1. It's GREAT to see Mal smiling! And to hear how well she's recovering with no deficiencies. I understand the exhaustion of "living" the diagnosis, as an adult, and can only imagine what living this is like for the parents of a 2 year old who cannot comprehend what is going on. I totally support not making phone calls, etc. These blog updates are very generous of you to give to us.
    In all my prayers for all of you, I include asking for His strength to be with you day by day, hour by hour, minute by minute. much love.

  2. When I was in the hospital yearning for "normal" and wondering if I'd ever see it again, a friend gave me a book by Patsy Clairmont (a Christian humorist) titled Normal Is Just A Setting On Your Dryer. That book not only made me laugh but reminded me that my perspective on life and "normality" had changed--forever. And it was okay that it had changed. Because the heart of my love for the most important things--my husband, son, family, Lord--had not changed. I still had foundation in those, and that is where I chose to stand. Grateful that your days have held moments of sweetness and thanksgiving.

  3. i don't know what to say other than we love you all so very much. we love you and we're here for you whenever you need us.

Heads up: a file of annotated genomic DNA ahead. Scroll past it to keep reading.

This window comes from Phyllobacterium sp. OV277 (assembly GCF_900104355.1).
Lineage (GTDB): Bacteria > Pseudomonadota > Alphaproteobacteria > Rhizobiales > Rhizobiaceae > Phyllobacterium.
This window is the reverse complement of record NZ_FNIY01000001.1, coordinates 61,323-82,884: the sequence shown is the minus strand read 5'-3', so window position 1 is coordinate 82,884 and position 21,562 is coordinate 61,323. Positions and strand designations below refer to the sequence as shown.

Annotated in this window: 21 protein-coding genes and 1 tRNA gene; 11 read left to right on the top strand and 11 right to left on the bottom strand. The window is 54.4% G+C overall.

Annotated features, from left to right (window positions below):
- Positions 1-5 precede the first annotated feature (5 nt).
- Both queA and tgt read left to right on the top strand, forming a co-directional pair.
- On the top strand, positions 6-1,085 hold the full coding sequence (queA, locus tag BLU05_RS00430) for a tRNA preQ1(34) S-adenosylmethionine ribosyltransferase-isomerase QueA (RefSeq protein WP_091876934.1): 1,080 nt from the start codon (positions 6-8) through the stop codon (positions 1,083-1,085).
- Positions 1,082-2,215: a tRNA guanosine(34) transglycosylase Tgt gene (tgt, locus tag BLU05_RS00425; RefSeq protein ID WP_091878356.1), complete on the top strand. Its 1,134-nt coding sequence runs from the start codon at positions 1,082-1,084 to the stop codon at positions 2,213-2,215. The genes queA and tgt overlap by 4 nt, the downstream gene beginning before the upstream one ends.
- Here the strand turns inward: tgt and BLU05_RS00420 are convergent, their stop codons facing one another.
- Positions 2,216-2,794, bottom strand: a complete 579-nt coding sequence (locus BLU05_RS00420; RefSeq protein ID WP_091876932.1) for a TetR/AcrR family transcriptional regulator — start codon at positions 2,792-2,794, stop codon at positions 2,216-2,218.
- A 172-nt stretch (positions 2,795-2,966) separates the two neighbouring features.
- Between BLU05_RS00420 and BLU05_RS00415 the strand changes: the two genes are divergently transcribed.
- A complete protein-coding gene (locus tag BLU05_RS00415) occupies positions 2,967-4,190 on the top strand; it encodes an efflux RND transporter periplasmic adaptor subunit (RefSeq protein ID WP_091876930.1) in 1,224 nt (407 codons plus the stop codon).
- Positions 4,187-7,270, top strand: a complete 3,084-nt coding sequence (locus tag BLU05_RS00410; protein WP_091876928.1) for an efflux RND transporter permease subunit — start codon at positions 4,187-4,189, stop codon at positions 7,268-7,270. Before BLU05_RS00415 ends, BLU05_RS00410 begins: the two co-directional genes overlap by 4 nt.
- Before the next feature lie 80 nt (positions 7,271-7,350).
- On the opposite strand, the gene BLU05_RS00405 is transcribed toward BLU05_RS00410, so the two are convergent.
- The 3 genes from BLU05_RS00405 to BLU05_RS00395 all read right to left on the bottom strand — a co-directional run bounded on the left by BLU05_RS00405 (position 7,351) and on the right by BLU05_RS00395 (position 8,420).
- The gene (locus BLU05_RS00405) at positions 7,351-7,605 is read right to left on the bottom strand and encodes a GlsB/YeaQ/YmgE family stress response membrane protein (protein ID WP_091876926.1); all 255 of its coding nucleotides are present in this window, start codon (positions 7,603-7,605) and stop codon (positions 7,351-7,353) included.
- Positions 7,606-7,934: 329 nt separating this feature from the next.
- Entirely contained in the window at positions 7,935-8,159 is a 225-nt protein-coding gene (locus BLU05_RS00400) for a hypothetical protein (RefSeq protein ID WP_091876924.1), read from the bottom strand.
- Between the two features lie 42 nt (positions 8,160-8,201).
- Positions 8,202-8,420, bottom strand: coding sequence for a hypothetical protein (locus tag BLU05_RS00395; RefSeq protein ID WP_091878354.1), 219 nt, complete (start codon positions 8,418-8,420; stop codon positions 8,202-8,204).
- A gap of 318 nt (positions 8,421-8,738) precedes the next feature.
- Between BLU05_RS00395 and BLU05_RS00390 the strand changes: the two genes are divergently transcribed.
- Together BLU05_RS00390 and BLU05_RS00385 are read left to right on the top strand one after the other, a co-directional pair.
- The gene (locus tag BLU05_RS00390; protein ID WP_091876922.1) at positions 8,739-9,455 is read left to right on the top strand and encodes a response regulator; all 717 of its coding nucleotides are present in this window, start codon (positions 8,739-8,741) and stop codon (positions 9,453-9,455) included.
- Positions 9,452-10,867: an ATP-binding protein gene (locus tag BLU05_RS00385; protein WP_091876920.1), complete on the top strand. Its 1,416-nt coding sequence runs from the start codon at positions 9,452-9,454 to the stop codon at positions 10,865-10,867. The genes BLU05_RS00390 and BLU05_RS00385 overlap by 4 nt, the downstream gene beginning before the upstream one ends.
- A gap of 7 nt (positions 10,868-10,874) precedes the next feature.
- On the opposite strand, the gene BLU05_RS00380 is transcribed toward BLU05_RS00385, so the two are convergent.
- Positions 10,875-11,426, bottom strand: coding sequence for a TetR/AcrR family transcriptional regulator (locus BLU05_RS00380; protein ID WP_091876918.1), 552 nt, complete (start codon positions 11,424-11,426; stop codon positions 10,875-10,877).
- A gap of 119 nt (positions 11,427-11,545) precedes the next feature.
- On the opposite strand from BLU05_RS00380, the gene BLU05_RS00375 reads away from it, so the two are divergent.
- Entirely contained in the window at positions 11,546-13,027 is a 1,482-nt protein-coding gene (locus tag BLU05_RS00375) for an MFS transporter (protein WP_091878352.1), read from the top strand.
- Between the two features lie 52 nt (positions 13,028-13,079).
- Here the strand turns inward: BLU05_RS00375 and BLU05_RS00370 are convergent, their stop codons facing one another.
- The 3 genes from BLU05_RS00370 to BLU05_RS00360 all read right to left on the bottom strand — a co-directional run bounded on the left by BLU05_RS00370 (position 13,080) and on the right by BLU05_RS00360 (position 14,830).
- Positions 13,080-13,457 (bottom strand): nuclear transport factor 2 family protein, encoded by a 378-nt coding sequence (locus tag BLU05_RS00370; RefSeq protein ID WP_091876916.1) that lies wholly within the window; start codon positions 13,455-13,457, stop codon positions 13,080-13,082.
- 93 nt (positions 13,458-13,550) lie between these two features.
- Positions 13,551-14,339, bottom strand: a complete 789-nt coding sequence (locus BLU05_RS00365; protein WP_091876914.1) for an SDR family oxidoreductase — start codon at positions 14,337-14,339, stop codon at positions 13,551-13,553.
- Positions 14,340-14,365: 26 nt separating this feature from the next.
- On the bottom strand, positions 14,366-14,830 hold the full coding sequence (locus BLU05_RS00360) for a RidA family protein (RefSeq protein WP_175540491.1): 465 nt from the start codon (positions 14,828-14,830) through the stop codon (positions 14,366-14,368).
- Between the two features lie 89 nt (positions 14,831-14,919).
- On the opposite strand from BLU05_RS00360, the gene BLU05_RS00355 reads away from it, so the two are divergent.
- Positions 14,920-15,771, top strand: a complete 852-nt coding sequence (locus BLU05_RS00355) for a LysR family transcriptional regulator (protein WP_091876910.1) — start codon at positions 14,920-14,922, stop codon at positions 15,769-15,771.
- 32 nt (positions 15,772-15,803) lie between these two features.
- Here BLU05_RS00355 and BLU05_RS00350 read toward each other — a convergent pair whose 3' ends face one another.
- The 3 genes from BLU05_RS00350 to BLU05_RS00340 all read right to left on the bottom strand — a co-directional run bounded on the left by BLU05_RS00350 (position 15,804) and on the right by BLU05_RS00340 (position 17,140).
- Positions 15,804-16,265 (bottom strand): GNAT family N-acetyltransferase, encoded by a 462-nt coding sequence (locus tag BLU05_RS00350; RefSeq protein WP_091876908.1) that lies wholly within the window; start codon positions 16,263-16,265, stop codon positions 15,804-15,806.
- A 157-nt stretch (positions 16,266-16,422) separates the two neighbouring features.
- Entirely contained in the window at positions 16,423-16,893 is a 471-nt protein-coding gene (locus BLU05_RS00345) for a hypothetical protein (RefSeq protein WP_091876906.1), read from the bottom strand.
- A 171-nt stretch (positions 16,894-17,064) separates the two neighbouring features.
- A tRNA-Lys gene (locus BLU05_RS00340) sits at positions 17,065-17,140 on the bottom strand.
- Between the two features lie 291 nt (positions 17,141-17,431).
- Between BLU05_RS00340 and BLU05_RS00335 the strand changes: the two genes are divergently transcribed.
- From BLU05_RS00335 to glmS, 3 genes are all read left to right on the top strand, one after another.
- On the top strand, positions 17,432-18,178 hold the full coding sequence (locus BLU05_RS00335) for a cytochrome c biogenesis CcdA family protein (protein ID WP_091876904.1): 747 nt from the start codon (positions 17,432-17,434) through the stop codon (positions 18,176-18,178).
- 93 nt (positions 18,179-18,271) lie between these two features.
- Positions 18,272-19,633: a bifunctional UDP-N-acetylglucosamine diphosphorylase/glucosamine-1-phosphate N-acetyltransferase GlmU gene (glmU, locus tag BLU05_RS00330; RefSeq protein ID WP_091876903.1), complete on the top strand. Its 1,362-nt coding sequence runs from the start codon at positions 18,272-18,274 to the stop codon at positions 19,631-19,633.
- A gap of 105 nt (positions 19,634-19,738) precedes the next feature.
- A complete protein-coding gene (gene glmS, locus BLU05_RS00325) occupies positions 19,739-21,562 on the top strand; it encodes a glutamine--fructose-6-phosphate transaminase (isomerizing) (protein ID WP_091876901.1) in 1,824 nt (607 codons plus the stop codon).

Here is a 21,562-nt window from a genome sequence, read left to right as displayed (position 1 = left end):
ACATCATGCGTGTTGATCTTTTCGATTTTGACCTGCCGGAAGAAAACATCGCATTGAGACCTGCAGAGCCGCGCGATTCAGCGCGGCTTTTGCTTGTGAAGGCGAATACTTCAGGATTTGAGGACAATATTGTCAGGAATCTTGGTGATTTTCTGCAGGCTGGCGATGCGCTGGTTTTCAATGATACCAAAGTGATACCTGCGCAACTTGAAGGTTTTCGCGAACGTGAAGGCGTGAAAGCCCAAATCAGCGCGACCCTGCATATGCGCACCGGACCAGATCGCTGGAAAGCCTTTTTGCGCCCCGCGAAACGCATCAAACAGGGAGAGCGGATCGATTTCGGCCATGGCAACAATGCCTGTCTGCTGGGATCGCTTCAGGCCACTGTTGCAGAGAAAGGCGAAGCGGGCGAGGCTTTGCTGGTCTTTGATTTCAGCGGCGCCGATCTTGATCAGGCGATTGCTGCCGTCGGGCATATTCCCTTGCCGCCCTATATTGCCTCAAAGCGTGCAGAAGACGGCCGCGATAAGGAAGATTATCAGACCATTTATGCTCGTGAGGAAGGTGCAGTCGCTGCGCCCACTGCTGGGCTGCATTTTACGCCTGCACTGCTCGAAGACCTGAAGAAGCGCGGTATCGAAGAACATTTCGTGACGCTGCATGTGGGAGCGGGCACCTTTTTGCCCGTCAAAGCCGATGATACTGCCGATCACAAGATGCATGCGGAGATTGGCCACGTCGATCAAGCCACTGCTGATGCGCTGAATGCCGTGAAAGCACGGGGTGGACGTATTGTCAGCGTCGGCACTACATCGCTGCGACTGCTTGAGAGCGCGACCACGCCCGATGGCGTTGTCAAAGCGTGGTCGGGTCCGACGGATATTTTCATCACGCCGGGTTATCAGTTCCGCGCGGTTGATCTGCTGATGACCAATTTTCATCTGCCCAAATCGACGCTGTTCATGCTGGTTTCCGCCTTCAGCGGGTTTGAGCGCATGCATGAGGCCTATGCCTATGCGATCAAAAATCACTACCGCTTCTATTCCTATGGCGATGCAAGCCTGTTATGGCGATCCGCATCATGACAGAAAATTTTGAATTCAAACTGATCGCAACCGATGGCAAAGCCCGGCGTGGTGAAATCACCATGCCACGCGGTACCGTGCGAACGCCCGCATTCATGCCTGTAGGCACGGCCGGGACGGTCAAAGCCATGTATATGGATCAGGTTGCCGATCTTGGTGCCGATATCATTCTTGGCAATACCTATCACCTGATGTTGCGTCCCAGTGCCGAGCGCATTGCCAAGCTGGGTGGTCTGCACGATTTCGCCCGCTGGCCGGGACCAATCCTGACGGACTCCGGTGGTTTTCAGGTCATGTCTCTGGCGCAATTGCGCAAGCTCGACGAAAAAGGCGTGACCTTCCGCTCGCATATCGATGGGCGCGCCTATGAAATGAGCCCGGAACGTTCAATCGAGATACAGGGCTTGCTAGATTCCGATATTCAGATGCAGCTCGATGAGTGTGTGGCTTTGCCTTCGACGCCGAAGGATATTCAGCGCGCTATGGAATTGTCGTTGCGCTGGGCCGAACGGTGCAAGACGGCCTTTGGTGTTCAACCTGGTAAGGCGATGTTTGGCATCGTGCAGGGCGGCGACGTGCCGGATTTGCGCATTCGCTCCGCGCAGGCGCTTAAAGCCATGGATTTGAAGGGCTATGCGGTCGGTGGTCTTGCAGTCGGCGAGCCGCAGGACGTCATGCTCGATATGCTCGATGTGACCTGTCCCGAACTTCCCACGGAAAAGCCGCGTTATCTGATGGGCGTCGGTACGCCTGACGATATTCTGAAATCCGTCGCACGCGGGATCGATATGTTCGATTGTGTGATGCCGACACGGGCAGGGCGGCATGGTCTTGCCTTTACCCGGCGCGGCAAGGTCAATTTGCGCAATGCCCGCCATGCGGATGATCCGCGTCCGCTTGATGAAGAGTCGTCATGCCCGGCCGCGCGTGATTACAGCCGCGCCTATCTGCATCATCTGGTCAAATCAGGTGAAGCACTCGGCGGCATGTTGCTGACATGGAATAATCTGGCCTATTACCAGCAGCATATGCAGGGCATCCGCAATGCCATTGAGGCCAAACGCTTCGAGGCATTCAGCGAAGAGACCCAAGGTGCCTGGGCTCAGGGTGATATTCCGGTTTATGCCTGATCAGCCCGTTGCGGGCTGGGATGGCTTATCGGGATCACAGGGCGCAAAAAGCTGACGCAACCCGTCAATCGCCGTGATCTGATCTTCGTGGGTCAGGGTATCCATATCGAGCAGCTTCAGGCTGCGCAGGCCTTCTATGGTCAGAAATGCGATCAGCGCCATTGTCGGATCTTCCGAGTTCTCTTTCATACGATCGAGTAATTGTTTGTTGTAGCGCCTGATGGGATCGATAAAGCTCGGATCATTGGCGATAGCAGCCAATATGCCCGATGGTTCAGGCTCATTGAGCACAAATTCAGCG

4. I love seeing your thanksgiving pictures and smiles on all of your faces. I hate that your normal will always have an asterisk beside it... i understand that all too well. Praying for all of you and sending love from Georgia :)

  5. You have been and will continue to be in my prayers. (P.S. Swear I'm not a random...I'm a friend of My Bottle's Up)

  6. I am glad you are able to spend time together as a family. You will hear the worry about upcoming scans be called "scan-anxiety" by other oncology families. I wish I had advice on how to take worry about, but as parents that is what we do- it looks like you are doing a great job keeping the worry off of mal though.
    Whenever Luke had sedation we would get him up for a late night pancake dinner. That way he wouldn't skip a meal- we were always worried about his weight and appetite. It seemed to help and then we weren't dealing with as hungry of a toddler in the morning.
    You all continue to be in our family's thoughts and prayers...

  7. Your posts are beautifully written and convey such deep, raw emotion. Thank you for sharing your story. It speaks directly to my heart and I weep for you. I'm new to your blog, but unfortunately not new to the roller-coaster that is having a child with cancer. My son was diagnosed on Halloween 2010 with a very rare lung cancer. He is now cancer-free and we just had our 3-month scans - all clear. I know all too well the anxiety, the frustrations, the asterisk of normal. I also remember the fear, the deep sadness, and the worry about even "normal" things like eating, sleeping, and going to the bathroom. We made it through and you will too. Accept help, enjoy the down-time, and be strong through the rough times. We are not out of the woods yet (2 years of scans every three months) but we are on our way. I just want to let you know that there is light at the end of this tunnel. And there are others who will walk through it with you. If you ever feel like reading or need support from someone who's "been there", you can check out caringbridge.org/visit/ryanshope
    My prayers are with you and your family.